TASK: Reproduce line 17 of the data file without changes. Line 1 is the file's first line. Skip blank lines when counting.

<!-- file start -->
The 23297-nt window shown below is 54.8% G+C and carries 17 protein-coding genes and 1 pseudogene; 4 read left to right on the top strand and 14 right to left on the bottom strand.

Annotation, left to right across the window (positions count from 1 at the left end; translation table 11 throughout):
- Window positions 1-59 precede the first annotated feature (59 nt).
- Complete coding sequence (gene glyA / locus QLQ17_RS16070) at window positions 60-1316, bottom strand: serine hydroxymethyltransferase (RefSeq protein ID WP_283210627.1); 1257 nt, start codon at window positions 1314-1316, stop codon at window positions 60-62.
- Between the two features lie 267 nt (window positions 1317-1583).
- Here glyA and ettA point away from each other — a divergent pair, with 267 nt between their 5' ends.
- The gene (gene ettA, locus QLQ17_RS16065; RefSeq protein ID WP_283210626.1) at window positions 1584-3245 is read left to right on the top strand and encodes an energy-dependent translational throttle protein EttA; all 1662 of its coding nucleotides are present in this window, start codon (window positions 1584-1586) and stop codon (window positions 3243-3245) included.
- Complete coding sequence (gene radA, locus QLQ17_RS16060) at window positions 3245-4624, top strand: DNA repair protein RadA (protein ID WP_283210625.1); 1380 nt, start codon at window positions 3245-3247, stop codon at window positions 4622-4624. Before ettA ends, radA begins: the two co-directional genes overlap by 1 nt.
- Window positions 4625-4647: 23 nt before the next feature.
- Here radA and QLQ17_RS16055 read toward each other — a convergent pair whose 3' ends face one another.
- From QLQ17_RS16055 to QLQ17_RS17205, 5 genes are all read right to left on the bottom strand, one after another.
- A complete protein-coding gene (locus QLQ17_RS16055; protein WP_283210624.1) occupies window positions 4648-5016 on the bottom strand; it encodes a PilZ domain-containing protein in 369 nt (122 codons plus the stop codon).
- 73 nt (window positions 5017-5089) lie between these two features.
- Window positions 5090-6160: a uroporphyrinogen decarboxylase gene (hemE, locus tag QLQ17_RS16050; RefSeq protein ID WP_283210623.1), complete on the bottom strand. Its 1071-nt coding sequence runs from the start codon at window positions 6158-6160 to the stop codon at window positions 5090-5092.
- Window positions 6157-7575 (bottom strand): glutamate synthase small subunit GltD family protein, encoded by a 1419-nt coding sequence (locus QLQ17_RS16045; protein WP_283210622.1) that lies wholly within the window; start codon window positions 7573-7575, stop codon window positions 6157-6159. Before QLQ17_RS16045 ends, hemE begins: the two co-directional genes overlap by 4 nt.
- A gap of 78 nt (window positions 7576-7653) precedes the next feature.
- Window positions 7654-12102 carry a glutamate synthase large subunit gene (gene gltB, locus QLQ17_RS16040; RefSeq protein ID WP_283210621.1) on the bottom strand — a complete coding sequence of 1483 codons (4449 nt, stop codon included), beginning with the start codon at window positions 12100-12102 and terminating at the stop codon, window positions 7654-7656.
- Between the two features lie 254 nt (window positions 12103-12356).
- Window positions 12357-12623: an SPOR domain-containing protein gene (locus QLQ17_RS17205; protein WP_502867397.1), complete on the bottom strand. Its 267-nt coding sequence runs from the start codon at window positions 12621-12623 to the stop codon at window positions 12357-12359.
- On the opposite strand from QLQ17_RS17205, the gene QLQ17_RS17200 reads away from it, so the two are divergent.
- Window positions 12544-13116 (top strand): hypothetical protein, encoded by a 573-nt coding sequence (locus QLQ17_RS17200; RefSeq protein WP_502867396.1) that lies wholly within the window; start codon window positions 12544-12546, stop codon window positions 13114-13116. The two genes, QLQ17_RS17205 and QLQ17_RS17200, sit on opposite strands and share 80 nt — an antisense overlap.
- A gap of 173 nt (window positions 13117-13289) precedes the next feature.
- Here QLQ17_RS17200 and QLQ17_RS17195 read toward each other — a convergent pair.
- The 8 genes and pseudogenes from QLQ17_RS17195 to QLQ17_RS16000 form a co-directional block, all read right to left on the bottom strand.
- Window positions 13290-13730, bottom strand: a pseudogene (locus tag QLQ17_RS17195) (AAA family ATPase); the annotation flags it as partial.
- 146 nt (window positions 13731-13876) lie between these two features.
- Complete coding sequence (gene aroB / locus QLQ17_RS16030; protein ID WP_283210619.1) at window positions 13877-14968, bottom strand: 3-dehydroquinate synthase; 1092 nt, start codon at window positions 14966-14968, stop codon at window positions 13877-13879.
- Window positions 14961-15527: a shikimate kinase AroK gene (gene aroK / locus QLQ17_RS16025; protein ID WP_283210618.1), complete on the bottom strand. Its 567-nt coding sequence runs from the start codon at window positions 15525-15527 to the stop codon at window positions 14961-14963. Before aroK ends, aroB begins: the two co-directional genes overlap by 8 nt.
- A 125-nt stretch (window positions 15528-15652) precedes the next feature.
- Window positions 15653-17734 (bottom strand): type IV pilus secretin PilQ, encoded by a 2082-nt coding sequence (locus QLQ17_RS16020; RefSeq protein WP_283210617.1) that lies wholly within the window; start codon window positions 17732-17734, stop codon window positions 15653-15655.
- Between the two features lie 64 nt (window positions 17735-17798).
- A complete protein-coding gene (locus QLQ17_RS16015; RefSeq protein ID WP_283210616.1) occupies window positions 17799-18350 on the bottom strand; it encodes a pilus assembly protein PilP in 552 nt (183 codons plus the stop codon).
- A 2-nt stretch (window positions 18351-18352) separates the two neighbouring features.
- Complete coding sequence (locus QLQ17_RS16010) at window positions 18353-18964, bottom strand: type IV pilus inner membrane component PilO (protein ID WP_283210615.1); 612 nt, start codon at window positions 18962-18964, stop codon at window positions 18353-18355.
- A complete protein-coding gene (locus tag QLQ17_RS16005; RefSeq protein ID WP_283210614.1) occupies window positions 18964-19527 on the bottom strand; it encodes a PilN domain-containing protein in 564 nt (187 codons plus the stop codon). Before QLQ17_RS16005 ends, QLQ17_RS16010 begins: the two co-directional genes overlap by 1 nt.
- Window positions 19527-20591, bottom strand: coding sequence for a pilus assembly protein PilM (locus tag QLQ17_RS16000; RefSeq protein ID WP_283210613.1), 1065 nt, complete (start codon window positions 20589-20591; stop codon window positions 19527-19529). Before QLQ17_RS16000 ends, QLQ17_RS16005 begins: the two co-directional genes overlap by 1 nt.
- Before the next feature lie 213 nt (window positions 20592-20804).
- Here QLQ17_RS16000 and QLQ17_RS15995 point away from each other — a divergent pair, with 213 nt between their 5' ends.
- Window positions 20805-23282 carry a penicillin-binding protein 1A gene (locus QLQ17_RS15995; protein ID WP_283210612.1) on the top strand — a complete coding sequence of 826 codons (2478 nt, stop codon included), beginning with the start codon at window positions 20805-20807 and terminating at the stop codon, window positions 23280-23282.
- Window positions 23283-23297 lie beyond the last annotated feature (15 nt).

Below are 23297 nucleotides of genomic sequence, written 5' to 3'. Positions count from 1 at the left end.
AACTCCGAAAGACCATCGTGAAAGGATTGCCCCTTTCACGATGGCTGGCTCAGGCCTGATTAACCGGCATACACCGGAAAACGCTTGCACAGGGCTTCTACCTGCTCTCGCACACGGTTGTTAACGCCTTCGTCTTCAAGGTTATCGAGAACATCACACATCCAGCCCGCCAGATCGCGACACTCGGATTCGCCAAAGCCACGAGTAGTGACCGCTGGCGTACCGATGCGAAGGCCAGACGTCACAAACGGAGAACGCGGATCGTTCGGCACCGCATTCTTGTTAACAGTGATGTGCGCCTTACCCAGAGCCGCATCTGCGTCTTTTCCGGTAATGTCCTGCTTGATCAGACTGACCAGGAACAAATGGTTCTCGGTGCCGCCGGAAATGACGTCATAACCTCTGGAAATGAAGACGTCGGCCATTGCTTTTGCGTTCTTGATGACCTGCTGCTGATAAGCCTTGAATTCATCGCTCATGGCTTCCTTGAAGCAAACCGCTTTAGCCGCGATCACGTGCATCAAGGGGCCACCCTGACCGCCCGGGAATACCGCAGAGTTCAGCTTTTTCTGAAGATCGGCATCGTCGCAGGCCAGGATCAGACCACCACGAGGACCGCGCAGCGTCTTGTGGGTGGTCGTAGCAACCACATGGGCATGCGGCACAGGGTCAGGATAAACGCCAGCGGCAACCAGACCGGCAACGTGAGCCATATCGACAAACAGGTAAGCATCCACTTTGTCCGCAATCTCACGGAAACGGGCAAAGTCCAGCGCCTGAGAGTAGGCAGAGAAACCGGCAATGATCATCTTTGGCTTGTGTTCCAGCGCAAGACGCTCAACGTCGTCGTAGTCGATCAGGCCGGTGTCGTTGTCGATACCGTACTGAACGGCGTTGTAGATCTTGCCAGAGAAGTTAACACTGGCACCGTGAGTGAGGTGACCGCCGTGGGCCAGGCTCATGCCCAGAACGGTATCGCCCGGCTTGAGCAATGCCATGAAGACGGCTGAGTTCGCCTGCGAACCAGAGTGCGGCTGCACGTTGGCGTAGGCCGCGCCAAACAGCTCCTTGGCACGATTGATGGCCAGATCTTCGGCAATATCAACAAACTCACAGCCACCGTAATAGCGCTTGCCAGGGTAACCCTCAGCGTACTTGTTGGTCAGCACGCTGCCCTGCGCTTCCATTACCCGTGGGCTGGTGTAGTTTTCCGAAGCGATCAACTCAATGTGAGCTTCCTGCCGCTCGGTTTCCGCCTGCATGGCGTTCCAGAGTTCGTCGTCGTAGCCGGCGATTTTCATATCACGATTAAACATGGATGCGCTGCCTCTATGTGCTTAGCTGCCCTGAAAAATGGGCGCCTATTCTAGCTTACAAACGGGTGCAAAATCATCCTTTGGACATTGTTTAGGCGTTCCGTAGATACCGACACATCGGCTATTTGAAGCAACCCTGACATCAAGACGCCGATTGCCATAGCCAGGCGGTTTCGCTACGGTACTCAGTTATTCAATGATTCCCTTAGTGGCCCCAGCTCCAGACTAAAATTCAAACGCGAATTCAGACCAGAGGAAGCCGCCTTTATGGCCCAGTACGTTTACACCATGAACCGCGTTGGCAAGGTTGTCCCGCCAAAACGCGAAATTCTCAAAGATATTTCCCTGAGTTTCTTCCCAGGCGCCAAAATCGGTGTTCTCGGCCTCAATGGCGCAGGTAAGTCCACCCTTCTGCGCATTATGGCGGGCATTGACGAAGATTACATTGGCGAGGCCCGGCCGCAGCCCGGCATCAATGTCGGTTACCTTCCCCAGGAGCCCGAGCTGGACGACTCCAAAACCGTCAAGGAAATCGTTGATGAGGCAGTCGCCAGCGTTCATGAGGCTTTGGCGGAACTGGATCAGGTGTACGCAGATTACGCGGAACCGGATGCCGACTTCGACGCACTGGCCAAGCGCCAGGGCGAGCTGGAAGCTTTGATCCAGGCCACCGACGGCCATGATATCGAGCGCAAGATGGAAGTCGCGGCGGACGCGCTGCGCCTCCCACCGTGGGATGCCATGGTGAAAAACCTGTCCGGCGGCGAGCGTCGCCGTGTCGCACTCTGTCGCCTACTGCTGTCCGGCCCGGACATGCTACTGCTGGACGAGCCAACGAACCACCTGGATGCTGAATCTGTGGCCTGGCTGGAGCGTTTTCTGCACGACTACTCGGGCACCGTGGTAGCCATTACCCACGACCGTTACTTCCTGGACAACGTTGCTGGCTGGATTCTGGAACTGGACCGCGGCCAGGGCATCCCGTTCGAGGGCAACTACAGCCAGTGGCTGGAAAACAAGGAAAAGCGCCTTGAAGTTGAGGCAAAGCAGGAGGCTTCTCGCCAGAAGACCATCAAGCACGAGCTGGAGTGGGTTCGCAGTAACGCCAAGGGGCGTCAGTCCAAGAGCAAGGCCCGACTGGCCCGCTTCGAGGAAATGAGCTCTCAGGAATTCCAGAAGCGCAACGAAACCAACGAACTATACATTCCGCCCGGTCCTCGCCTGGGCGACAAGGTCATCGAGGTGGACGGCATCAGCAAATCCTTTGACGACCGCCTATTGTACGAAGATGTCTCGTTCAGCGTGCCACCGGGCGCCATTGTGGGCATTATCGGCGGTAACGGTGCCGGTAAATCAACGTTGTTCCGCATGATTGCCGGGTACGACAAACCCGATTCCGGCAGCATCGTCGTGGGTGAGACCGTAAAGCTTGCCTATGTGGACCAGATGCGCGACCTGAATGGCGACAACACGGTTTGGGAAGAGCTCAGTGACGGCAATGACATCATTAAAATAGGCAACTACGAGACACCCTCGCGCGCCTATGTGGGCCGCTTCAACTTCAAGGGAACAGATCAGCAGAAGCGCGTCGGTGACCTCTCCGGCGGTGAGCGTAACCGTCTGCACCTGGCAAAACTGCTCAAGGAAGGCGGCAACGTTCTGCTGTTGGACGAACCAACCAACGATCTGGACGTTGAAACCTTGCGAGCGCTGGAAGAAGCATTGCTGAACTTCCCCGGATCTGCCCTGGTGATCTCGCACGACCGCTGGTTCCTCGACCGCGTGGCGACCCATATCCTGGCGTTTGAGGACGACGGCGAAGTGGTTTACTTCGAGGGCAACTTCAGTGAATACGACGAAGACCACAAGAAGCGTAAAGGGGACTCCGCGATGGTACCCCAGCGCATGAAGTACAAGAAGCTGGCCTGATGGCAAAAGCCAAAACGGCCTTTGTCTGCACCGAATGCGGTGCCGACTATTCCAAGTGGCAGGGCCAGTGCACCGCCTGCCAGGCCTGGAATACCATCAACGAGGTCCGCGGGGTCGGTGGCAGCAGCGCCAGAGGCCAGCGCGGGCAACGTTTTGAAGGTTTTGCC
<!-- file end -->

- Window positions 7654-12102 carry a glutamate synthase large subunit gene (gene gltB, locus QLQ17_RS16040; RefSeq protein ID WP_283210621.1) on the bottom strand — a complete coding sequence of 1483 codons (4449 nt, stop codon included), beginning with the start codon at window positions 12100-12102 and terminating at the stop codon, window positions 7654-7656.